Cardiovascular (heart) medicines are used to treat diseases of the heart and high blood pressure. According to the Centers for Disease Control and Prevention (CDC), one of the most common prescription drugs taken by adults are for cardiovascular disease. The CDC found that 17.7 percent of adults aged 18-64 took at least one cardiovascular medicine in the past 30 days. For older adults aged 65 and over, the number jumps to 70.2 percent taking at least one cardiovascular medicine in the past 30 days! Safe to say, a lot of people are prescribed this kind of medicine. We often hear about them in cases managed here at the Maryland Poison Center (MPC). Let’s look at the different types of cardiovascular medicines and how we can take them safely.
Types of Cardiovascular Medicines
Anticoagulant – commonly known as blood thinners. This type of medicine helps slow the body’s process for making blood clots. Blood clots can cause stroke, pulmonary embolism (blood clot in the lung), and heart attack. Common prescriptions include Warfarin (Coumadin), Apixaban (Eliquis), and Heparin.
Antiplatelet – prevents blood platelets from sticking together, ultimately keeping blood clots from forming. Aspirin, an over-the-counter medicine, is the most commonly used antiplatelet, but others include prescription medicines such as Clopidogrel (Plavix) and Prasugrel (Effient).
ACE Inhibitors – ACE stands for angiotensin-converting enzyme. This type of medicine treats high blood pressure and heart failure. It works by relaxing the veins and arteries to lower blood pressure. Common prescriptions include Benazepril (Lotensin), Captopril, and Enalapril (Vasotec).
Angiotensin II Receptor Blockers – relaxes your veins and arteries to prevent blood pressure from rising. Angiotensin is a chemical in your body that narrows your blood vessels, so when you take this type of medicine it allows your veins and arteries to widen, making your blood pressure lower. Common prescriptions include Azilsartan (Edarbi), Candesartan (Antacand), and Eprosartan.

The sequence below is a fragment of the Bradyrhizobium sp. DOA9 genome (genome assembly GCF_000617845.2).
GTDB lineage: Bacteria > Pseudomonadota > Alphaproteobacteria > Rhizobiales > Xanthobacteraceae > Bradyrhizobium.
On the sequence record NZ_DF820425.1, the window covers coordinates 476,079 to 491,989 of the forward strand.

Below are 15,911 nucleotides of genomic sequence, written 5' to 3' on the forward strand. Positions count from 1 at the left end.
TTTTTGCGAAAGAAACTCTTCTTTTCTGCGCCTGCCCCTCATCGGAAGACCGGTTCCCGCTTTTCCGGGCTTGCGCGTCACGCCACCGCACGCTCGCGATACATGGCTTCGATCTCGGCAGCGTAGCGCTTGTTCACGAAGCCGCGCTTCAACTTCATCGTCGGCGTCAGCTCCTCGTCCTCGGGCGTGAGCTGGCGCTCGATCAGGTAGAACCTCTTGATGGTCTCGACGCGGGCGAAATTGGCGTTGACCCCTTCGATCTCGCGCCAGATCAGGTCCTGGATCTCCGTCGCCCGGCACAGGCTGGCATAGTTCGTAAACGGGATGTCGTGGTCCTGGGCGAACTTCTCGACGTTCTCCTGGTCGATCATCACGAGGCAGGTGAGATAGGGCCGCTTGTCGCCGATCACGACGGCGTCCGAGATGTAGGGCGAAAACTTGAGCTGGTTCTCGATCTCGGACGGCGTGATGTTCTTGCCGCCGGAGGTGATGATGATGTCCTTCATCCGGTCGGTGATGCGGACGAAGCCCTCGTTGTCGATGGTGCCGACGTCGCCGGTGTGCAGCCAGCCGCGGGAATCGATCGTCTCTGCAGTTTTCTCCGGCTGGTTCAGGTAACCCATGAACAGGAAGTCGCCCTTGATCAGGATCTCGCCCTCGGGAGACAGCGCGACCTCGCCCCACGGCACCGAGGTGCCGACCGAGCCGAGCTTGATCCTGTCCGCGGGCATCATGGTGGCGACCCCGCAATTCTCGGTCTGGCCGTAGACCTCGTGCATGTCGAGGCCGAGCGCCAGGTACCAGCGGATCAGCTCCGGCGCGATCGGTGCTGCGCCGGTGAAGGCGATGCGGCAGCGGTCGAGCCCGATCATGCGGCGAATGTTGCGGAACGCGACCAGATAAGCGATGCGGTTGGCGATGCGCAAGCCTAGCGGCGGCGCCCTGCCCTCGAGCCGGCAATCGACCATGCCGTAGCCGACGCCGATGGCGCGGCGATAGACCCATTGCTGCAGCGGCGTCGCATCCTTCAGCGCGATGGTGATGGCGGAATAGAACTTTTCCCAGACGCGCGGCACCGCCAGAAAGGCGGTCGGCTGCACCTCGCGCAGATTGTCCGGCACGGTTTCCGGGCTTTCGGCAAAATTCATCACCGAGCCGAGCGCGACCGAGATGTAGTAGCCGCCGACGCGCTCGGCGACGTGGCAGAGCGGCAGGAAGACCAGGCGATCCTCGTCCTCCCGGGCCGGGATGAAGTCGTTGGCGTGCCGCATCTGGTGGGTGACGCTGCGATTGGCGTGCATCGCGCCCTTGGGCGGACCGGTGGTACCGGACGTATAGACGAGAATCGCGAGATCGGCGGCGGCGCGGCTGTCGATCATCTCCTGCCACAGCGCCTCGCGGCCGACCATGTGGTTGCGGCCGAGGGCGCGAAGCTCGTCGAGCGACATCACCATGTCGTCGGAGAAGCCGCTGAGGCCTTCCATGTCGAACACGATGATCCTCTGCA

Beta Blockers – reduces the heart rate and the workload of the heart, which lowers your blood pressure. They can also be prescribed to help with other health issues such as migraines and certain types of tremors. Common prescriptions include Metoprolol (Lopressor) and Propranolol (Inderal).
Calcium Channel Blockers – lowers blood pressure by preventing calcium from entering the cells of the heart and arteries. Blocking calcium allows the blood vessels to relax and open. They are made for both short-acting and long-acting forms. Common prescriptions include Amlodipine (Norvasc), Felodipine, and Verapamil (Calan SR).
Cholesterol-Lowering Medicines – used to lower low-density lipoprotein (LDL) cholesterol levels. Having a high LDL cholesterol level can increase risk for heart disease and stroke. Cholesterol creates plaques in the arteries, causing them to be narrower. When arteries are narrow, less blood can flow through them. Common prescriptions include Atorvastatin (Lipitor) and Rosuvasatin (Crestor).
Diuretics – sometimes called water pills, these help rid your body of sodium (salt) and water. They do this by helping your kidneys release more sodium into your urine. The sodium helps remove water in your blood. If there is less fluid in your veins and arteries, your blood pressure will go down. Common prescriptions include Furosemide (Lasix) and Hydro-chlorothiazide (Hydrodiuril).
Vasodilators – relaxes blood vessels and decreases blood pressure. They relax muscles in the walls of the arteries and veins to prevent them from tightening so that blood can flow easily. Common prescriptions include Isosorbide mononitrate (Imdur) and Minoxidil.
Safely Taking Cardiovascular Medicines
- Always take the medicine as prescribed. You can find the instructions on the label of your prescription.
- Talk to your health care provider if you feel you want to stop taking the medicine. It may need to be gradually stopped.
- Ask your health care provider or pharmacist about possible drug or food interactions.
- Call the poison center if you think you may have taken the wrong dose or a double dose. Some medicines won’t cause any harm if taken twice, while others may.
- Store medicines up, away, and out of sight. These medicines can cause harm to someone who isn’t prescribed to take them.
- If you are experiencing side effects, our pharmacists and nurses are here to help.
If you took a cardiovascular medicine that wasn’t meant for you, took the wrong amount, or have other questions, call a poison specialist at 1-800-222-1222. We are available 24/7/365 and calling is free and confidential.
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